"Your inability to say that you would stand up for kids is appalling, and you really should resign," Clark said during the hearing.
Clark stated that she thinks the secretary should resign after she asked DeVos if she could "guarantee," taxpayer money would only go to schools with nondiscrimination policies.
"Well congresswoman, this is not proposed to be a federal program. This is proposed to be a federal tax credit. The legislation is specifically for states to create programs that are going to meet the needs of the most vulnerable and needy students in their states," DeVos said.
While Clark's comments, suggesting DeVos to resign, came on Thursday, this is not the first time she has made this type of remark.
In 2019, Clark called for DeVos' resignation, saying that the secretary used "racist research" as justification to remove school discipline regulations formed under former President Barack Obama's administration.
"What Betsy DeVos did that I object to and find disgusting is she rescinded civil rights policy and cherry-picked racist research to back it up," Clark said in 2019 while appearing on MSNBC. "What she did was roll back Obama-era protections for children of color who we know are disciplined at far greater rates than their white peers. And she backed it up with research that says this isn't because of institutional racism, this isn't because of any of that. It's because of who these children are."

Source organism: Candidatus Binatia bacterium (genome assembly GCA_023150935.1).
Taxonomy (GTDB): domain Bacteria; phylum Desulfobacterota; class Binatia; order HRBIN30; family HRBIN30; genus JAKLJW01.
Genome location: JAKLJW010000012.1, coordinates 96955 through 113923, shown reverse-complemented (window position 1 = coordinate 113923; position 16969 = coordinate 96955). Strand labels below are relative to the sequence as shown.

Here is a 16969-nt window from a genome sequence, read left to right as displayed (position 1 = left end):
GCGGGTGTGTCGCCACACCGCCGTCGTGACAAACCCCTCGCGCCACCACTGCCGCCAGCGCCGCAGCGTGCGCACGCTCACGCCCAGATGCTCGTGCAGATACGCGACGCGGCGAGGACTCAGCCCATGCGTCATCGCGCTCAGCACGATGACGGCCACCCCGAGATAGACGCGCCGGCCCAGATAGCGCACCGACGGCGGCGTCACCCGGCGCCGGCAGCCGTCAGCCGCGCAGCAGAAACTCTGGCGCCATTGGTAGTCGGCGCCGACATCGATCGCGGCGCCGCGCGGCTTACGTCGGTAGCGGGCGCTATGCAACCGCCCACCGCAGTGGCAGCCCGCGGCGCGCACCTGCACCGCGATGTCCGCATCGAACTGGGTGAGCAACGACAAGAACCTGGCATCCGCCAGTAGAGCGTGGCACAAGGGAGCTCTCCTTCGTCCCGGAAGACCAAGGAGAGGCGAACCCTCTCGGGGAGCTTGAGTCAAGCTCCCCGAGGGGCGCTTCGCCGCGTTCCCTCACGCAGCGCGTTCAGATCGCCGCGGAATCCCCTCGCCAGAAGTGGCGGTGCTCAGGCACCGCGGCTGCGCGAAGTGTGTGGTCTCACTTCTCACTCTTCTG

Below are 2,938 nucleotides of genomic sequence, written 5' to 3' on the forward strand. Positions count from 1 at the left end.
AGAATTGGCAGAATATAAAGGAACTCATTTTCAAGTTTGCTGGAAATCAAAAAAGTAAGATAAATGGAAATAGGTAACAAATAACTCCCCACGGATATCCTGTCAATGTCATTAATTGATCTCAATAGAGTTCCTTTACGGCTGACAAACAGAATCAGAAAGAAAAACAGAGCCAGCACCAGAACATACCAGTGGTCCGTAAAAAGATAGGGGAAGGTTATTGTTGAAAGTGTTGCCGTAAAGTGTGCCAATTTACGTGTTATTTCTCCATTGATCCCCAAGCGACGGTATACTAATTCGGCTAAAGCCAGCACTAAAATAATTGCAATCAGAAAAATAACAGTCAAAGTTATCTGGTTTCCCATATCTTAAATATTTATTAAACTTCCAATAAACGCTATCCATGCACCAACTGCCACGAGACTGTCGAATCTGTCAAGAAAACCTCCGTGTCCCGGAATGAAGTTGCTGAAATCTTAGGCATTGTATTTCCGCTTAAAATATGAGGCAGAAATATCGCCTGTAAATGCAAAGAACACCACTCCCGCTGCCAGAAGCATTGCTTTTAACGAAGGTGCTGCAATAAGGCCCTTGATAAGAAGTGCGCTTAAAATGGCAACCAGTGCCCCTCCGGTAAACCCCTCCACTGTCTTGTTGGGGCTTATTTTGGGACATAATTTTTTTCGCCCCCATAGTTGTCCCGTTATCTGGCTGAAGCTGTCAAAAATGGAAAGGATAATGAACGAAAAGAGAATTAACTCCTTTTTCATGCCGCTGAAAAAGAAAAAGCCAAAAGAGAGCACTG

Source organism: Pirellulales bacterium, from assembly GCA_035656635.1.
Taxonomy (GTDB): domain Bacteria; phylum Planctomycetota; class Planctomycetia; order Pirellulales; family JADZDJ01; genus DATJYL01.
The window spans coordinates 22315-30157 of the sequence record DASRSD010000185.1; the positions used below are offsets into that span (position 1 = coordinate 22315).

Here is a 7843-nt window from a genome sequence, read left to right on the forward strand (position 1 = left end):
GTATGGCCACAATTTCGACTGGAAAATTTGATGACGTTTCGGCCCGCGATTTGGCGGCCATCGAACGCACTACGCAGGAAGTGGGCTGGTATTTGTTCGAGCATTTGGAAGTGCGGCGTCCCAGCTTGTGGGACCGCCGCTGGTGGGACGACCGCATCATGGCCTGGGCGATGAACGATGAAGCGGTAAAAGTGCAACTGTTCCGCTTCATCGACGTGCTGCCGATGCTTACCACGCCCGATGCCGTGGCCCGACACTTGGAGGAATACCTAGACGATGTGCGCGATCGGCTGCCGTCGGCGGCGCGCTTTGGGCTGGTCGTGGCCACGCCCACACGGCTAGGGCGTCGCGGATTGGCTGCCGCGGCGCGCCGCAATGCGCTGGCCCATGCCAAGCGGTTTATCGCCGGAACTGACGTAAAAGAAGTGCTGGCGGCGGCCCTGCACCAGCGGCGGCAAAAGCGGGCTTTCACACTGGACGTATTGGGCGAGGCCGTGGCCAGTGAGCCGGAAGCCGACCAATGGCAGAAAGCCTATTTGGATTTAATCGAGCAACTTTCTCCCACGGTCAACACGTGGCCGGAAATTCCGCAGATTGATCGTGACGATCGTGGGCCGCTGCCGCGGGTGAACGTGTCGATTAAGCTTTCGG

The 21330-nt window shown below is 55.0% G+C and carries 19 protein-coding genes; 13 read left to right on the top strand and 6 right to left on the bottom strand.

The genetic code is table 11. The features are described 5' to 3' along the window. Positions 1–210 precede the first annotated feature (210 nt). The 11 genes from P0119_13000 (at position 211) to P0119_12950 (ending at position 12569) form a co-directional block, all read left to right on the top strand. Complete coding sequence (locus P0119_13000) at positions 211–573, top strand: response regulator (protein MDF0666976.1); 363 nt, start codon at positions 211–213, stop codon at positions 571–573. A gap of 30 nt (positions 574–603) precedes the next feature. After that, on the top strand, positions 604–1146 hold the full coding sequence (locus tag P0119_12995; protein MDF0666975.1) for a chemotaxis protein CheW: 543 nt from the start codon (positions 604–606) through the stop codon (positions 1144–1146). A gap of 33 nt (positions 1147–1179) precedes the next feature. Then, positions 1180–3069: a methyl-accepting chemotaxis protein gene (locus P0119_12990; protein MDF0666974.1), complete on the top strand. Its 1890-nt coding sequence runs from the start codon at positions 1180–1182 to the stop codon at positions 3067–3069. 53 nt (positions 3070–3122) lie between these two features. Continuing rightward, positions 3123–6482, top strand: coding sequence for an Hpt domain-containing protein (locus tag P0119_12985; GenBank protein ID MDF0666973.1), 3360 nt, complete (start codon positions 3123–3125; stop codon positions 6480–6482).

The study that Clark was citing in 2019, which DeVos used, argues that the higher discipline rates between white and black students is "likely produced by pre-existing behavioral problems of youth that are imported into the classroom, that cause classroom disruptions, and that trigger disciplinary measures by teachers and school officials."
In addition to Clark telling DeVos to resign from her position as education secretary, she also received criticism from Democratic Representative Mark Pocan.
Pocan asked DeVos about a Washington Post report that talked about charter schools receiving money from the federal government, with Pocan noting "40 percent," of charter schools that DeVos is giving grants to "are closing down."
"That is not true, that has been a totally debunked report, it was nothing but propaganda," DeVos said in response to Pocan's comment.
Pocan then went on to ask DeVos "what percent of charter schools are failing?"
When DeVos was unable to provide Pocan with a specific number for his question he said, "You're the secretary of education, and you don't have this? You know this report's wrong, but you don't have a number."
"What I know is parents and families are choosing to send their children to charter schools. Parents and children are going to charter schools by choice, and there are a million more families on charter school wait lists," DeVos said in response.
Original story here.